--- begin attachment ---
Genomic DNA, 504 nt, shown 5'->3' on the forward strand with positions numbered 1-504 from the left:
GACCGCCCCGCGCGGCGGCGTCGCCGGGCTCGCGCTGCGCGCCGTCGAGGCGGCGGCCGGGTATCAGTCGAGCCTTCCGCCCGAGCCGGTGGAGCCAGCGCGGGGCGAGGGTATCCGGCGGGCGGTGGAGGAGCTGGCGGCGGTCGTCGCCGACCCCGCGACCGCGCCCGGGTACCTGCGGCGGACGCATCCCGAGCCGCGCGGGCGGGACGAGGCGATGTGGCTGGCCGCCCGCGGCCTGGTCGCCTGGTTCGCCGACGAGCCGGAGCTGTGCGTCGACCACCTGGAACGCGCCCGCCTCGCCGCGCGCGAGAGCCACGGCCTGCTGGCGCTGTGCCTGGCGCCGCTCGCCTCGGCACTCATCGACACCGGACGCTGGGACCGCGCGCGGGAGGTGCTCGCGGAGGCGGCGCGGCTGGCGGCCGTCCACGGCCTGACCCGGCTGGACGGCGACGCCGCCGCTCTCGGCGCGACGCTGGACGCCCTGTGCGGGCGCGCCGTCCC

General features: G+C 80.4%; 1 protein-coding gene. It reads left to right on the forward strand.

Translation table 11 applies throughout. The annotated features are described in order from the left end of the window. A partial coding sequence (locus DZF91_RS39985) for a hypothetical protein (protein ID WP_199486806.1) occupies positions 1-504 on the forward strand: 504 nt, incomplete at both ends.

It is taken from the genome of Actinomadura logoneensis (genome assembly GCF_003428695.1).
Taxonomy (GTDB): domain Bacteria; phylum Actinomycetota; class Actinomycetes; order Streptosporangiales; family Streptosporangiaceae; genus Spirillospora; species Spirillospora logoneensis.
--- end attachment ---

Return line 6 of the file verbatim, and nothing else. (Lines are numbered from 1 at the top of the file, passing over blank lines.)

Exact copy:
Taxonomy (GTDB): domain Bacteria; phylum Actinomycetota; class Actinomycetes; order Streptosporangiales; family Streptosporangiaceae; genus Spirillospora; species Spirillospora logoneensis.